Wednesday, January 18, 2012

Beginning the School Year 3

Beginning teaching - or starting a new year

Robert Fried is worth reading. Another of his books is called the 'Passionate Teacher'. In his book the 'Game of School' he writes about how students learn to play the game of school to get along. I remember one of his anecdotes was about a grade one student coming home and being asked by his anxious mother what he had learnt during the day? He told his mum he learnt that their were two kind of kids. Good ones who did as the teacher asked of them and bad kids who didn't. Conformists and non conformists. Kids learn quick.

Fried's book outlines several groups of students from those who work to please the teacher, those who work because they love learning , and others who get their satisfaction by confronting teachers, and those who try to remain invisible

Beginning teachers face a dilemma.

It is obviously sensible to 'find out what is important around here' and to get on with doing it.

Good advice to start with but the danger is that it is all too easy to conform unthinkingly to bad habits as well.Compliance and conformity to school expectations ( for better or worse) is more the name of the game for new teachers.

For example there is a lot of talk about the importance of inquiry and creative learning - about integrating subject disciplines around relevant problems. However when school timetables are passed out it becomes pretty obvious schools are centred around two traditional areas - literacy and numeracy.

In fact it is hard to see where inquiry and creativity actually fit in.

The only solution, if you are a new teacher, is to do your best to develop literacy and numeracy skills that will be used to ensure deep and meaningful inquiry studies. Students should see inquiry learning as the most important thing.. They should see literacy and numeracy as a means to an end -as vital 'foundation skills'. They need to see the difference between 'real' maths and 'practice' maths.

This is easiest in literacy ( I prefer the heading 'language arts') by basing comprehension and information research skills on the current inquiry topic but most inquiry topics also need mathematical skills to be in place. And it is important for students to see the connections as well.

One task I would do is to get the class to complete an informal survey of attitudes, or feelings, towards all aspects of the school curriculum. Ask students to show their interest using a one to five scale or sad or smiley faces.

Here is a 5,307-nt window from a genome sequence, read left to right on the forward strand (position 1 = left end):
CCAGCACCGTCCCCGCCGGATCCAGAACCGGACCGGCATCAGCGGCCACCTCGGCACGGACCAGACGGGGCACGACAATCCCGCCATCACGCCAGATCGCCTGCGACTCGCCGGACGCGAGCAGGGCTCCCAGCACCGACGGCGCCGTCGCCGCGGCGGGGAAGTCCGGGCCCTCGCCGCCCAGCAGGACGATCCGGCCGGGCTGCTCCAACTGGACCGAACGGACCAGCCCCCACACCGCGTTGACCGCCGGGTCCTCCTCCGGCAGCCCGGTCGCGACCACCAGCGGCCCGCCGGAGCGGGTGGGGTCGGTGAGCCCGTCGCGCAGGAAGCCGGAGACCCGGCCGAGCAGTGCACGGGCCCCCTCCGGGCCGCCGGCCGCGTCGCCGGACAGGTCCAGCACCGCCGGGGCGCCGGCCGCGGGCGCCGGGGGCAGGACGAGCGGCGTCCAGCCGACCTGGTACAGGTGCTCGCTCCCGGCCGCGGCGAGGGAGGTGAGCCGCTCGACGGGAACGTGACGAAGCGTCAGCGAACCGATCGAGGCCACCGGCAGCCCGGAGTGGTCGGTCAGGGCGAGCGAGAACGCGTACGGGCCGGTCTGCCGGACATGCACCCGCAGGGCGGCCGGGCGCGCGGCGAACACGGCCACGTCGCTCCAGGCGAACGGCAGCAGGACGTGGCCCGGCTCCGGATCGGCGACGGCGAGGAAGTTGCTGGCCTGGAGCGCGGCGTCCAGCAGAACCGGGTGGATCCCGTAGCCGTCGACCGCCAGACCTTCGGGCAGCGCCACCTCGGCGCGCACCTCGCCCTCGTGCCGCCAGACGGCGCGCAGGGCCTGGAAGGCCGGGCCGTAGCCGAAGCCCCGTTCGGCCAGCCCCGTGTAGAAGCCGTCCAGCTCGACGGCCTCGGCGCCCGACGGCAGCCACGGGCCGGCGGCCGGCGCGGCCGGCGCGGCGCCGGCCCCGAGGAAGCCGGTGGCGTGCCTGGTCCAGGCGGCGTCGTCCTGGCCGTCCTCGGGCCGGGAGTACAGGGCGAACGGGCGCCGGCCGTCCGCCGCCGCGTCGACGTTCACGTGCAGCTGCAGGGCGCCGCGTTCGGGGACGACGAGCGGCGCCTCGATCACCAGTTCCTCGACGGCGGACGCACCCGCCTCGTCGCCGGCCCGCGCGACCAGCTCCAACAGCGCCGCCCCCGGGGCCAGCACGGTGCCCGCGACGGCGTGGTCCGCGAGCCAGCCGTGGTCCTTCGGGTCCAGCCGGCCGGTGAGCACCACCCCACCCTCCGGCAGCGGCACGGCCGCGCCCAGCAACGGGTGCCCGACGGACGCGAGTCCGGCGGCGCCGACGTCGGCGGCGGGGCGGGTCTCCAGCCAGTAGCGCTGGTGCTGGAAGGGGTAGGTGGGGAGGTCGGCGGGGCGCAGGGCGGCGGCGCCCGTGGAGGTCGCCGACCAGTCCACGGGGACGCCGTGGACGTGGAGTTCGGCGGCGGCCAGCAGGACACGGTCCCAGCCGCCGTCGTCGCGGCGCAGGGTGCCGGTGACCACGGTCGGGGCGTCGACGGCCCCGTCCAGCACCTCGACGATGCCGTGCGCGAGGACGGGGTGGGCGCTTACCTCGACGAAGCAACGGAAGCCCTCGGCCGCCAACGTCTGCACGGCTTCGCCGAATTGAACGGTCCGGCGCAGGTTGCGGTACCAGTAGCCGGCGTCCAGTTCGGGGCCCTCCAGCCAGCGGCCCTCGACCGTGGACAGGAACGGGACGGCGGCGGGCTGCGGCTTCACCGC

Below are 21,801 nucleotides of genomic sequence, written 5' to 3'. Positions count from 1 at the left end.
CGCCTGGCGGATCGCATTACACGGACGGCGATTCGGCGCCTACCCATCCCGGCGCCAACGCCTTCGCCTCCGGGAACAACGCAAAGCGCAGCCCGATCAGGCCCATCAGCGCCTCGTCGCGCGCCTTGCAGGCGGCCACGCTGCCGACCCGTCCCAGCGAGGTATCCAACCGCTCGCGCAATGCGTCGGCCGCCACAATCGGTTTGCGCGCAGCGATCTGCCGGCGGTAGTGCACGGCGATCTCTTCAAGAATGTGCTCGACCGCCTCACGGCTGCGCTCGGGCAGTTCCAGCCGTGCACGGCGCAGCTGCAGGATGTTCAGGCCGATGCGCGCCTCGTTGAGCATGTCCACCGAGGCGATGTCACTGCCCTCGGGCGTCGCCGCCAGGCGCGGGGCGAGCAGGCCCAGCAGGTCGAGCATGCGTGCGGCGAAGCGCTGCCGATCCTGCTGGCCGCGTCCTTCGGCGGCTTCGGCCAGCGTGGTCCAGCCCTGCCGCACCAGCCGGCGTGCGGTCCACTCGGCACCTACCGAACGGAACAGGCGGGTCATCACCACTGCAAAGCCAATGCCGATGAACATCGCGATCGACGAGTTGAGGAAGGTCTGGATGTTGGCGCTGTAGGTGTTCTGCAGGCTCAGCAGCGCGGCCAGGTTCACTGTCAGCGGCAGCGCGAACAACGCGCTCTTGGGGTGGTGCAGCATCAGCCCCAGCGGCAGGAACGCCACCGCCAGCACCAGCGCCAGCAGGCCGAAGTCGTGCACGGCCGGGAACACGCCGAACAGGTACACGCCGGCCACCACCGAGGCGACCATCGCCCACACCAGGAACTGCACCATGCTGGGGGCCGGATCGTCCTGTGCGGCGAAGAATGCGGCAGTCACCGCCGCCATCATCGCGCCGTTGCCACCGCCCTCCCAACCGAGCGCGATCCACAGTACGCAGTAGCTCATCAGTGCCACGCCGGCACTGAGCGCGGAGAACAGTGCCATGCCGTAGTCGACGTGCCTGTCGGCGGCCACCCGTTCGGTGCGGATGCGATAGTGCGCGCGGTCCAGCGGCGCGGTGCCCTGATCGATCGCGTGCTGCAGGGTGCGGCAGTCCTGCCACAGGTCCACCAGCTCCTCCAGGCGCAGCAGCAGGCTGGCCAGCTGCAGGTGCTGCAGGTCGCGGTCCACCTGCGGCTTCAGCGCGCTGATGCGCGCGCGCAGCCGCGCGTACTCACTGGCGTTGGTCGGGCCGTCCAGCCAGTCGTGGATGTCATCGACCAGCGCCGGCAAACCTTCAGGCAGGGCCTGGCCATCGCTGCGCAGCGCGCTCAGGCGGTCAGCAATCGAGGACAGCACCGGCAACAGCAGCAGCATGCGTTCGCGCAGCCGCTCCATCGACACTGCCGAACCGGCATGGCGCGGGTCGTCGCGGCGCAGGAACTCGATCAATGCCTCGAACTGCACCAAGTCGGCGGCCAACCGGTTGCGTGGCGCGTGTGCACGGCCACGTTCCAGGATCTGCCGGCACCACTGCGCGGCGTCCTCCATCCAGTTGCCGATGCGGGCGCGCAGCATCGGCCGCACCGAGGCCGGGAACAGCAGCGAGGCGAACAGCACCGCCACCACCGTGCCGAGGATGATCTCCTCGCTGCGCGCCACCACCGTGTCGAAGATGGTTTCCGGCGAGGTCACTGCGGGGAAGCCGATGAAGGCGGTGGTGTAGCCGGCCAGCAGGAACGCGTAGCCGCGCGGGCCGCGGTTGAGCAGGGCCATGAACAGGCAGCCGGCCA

Developing a love of learning and developing a 'feeling for' each area is vital. If the results are less than wonderful then you will know where to place your effort as teacher.

It strikes me teachers spend hours each week on mathematics for little effect. At the end of schooling far too many students leave with a poor attitude ( and achievement level) in maths and this ought not to be the case. If you placed poetry on the list I bet not many students would say they liked it but I also bet that, with interesting teaching, all students would come to see poetry as a fun activity.

So what do your students think of various school subjects? The survey is a good first day activity. Better still if the list were drawn up by all teachers and used as an important assessment tool.

If you know about the mindset research of Carol Dweck add :

1 Do you think were are born as smart as you are ever going to be ( 'brains' or sports ability) and there are some things you just can't do ?


2 Do you think you can get better at anything if you try hard and practice?

The first is a 'fixed mindset'.Low ability students get their lack of ability affirmed at school ( through ability grouping, national testing or streaming) and high achievers ( often girls) do not risk their status by new areas of learning becoming risk averse. Those with a 'growth mindset' just have a go at anything believing in effort and focused practice and see not succeeding as a challenge.This 'growth mindset' underpins the New Zealand Curriculum; ' have a go kids'

Click on the links below for some good advice to read before starting the school year.

Great expectations -advice for beginning teachers

Starting the school year..Lots of practical activities to choose from

If you want some practical ideas to start the year check out action plans and lessons.

Make this the year to break out of traditional patterns and assumption and to develop active literacy, mathematics and inquiry programmes - ones that value students' 'voice' , questions, ideas and creativity.

There is no rush but don't be trapped by yesterdays timetables and expectations.

Remember the revised New Zealand Curriculum has as its vision for all students to be 'confident life long learners' ( or inquirers) and for them to have the competencies, or 'habits of mind', or 'learning power', to be 'seekers, users,and creators of their own knowledge'.

Few schools have achieved such a vision - yet! Or if they have the vision they have a reality gap between what is said and done


Anonymous said...

An excellent set of blogs about beginning the school year - many thanks.

Eden Foundation said...

This 'growth mindset' underpins the New Zealand Curriculum; ' have a go kids' .......

Great...but at what point do those kids that fail to reach the winning line realise that there is no safety net and that their one opportunity has been lost?

Bruce Hammonds said...

The 'growth' mindset sees the winning line as a moving target - and every learner has his or her own winning line -all are aiming to exceed their personal best.

Students with a 'fixed' mindset give up if they can't achieve